The Myth Of Market Cap Exposed

Authored by Thad Beversdorf via SpendIndie.com,

More than $2 trillion in cash distributions will be gifted to shareholders by S&P 500 CEO’s this year.  More than ever before. But why? 

Why do CEO’s distribute cash to secondary market speculators?  These speculators haven’t provided any capital to the balance sheet and haven’t added to the income statement or cash flow statement of the companies they are speculating on.  So why do CEO’s spend so much effort and capital appeasing them?

Market cap is the benchmark by which a company distributes cash (i.e. div yield).  But market cap, as determined in the secondary markets, is a theoretical asset that doesn’t generate revenue, profit or cash flow for the firm.  Meaning cash payments are tied to an ‘asset’ that has no relevance to a firm’s operations.  

Paying dividends against an non-producing asset i.e. market cap that generates no return for the company is incredibly destructive.  There becomes a dangerous disconnect between the return on capital the company raised/invested and the cash distribution.   

In this sense, market cap is a massive hindrance to the firm’s capacity for productive investment as capital is eaten up paying out against an asset that hasn’t generated any return.  The destructive force of this connect is exacerbated by the stock buy backs whose sole purpose is to drive market cap higher.   

And for what benefit?  What does a higher market cap or a higher valuation do to improve the operation and long term success of the business?  Historically market cap was a represenation of operational performance and expected future growth but it has now become the objective. 

Apple’s numbers are mediocre.  But they are distributing $110 billion in cash this year so it doesn’t matter.  They hit a trillion dollar market cap.  That puts its price-to-sales in line with Amazon, which has a 3 year revenue growth rate 7x higher than Apple’s (32% vs. 4.5%).  Amazon’s growth rate continues to accelerate while Apple actually lost overall marketshare dropping from second largest to the third largest seller of smartphones, something that hasn’t ever happened.  And so why would a firm that is losing marketshare not be putting its capital to work?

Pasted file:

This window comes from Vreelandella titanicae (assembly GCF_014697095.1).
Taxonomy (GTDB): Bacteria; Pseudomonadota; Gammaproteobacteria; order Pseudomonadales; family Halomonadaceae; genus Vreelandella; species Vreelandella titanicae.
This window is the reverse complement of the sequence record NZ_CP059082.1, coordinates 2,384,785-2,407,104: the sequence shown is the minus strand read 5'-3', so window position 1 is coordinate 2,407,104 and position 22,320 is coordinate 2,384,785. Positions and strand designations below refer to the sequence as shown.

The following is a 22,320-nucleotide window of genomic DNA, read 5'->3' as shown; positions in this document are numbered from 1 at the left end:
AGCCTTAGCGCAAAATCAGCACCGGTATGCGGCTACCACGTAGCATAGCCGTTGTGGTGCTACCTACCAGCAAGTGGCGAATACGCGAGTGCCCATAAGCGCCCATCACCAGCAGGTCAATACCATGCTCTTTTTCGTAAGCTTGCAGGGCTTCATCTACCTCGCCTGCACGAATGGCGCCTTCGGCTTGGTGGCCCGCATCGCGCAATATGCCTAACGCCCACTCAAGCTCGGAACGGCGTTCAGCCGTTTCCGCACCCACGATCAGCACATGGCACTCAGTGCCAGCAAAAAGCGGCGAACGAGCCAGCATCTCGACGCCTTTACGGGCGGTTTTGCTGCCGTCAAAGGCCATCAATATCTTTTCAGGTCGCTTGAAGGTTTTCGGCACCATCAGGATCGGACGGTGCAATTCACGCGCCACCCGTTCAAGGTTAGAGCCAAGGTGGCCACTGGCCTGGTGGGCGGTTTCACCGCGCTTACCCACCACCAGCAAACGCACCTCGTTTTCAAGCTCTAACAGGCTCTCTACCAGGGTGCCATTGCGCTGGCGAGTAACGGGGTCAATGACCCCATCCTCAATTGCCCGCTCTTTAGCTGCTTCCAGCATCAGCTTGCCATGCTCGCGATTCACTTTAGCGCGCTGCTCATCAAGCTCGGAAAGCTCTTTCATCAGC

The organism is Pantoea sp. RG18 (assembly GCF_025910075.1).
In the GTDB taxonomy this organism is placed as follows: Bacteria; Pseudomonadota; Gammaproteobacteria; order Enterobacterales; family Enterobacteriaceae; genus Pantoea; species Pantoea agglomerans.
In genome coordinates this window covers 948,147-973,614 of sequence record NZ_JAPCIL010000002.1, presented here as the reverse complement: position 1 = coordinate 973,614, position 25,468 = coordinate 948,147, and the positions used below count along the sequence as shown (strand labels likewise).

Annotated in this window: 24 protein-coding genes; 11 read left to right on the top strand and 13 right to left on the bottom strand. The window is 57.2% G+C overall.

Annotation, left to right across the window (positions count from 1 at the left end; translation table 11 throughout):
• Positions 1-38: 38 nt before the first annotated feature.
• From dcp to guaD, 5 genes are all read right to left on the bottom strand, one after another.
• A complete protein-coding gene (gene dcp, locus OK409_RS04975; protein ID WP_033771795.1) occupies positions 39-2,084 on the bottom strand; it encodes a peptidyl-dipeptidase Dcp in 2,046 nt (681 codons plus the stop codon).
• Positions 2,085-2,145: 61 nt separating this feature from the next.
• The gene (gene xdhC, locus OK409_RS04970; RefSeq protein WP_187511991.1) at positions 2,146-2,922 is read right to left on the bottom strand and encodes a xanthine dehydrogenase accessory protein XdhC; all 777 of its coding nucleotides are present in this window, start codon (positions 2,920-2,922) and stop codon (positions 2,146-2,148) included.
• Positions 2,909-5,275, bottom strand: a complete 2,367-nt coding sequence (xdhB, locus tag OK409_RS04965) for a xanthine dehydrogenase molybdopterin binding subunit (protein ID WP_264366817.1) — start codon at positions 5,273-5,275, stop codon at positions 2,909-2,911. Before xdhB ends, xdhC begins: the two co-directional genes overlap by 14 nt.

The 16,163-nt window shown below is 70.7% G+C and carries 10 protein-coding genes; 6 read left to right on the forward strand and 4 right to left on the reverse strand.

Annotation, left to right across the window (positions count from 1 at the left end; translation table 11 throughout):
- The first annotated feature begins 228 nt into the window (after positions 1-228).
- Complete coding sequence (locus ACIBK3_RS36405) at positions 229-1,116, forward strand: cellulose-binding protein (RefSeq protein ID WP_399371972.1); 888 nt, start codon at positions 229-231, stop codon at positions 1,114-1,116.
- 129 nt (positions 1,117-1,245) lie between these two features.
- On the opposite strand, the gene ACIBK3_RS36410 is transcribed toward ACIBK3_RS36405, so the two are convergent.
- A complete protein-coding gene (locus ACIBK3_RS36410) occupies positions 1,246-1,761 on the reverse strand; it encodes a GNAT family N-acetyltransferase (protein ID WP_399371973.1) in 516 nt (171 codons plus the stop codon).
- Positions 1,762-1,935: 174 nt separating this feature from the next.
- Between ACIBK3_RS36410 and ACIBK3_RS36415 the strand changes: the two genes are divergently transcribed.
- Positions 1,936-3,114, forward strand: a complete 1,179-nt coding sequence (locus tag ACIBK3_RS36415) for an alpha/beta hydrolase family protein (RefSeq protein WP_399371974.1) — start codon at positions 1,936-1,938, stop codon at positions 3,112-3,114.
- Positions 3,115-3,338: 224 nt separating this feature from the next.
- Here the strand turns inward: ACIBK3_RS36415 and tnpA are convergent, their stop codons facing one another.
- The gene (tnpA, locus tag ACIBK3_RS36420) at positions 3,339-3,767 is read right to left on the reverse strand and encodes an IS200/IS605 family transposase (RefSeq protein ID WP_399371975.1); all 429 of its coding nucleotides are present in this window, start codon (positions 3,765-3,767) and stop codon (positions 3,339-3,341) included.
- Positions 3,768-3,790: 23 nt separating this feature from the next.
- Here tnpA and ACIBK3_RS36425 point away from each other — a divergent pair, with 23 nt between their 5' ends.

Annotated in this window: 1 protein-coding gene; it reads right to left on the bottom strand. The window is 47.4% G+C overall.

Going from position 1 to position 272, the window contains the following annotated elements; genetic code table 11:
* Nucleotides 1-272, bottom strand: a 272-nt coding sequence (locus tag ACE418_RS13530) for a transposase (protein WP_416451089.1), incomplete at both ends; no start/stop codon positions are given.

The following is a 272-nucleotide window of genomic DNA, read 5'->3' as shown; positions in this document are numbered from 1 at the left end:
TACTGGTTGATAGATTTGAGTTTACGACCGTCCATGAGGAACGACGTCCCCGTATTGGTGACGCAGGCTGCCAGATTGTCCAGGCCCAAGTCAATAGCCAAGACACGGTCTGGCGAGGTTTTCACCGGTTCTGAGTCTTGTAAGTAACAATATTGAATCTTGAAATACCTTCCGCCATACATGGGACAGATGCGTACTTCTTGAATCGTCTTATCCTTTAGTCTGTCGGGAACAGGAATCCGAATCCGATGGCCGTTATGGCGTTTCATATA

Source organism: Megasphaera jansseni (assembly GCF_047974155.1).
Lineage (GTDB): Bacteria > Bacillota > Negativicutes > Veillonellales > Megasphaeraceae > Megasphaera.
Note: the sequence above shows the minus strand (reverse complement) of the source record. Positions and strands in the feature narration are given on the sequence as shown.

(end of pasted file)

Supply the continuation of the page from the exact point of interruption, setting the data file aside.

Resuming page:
The proof is in the pudding.  Amazon doesn’t distribute cash to speculators.  It attracts speculators by driving expected future growth.  The rest of the market is attracting speculators by paying them cash.  In effect, CEO’s are investing in market cap today rather than growth tomorrow.  The result is that Amazon is in a league of its own, trouncing incumbants in any sector it enters because it invests in being better.  

Adding to the absurdity is that these disconnected and disproportionately large cash payouts are going to a group of speculators that have never contributed to the balance sheet, income statement or cash flow statement.  Buffett via Berkshire’s share of Apple’s $110 distribution is more than $6 billion.  Why?

Note in the following chart the left tail of the chart is the Great Depression era and the right side is today. 

The moral of the story is that when market cap becomes the objective of capital rather than a representation of productive capital allocation, productive investment is replaced with financial investment. 

When market cap is being driven by something other than expected future growth derived from productive investment it is coming at the cost of expected future growth due to lack of productive investment.  Read that again.

And look, if just one company was doing this it isn’t an issue but when all corporations are doing this the result is financial market acceleration and macroeconomic deceleration and ultimately contraction.  Sound familiar?

Markets have accelerated to record highs while economic growth has decelerated to record lows. 

At this point financial markets require perpetual money injections to prevent market cap from collapsing. And so the economy simply cannot compete with financial markets for available capital. 

Enter the Fed with rate hikes and the end of the bubble cycle.  A market cap reset is required for future growth.  The Fed is aware and the beginning of this bull cycle end is now in play.

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At Spendindie we encourage society to take a more cognitive role in reshaping a system currently benefiting far too few.  As consumers we hold a tremendous amount of potential economic power. 

You can checkout what we’re up to here

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Author: Tyler Durden

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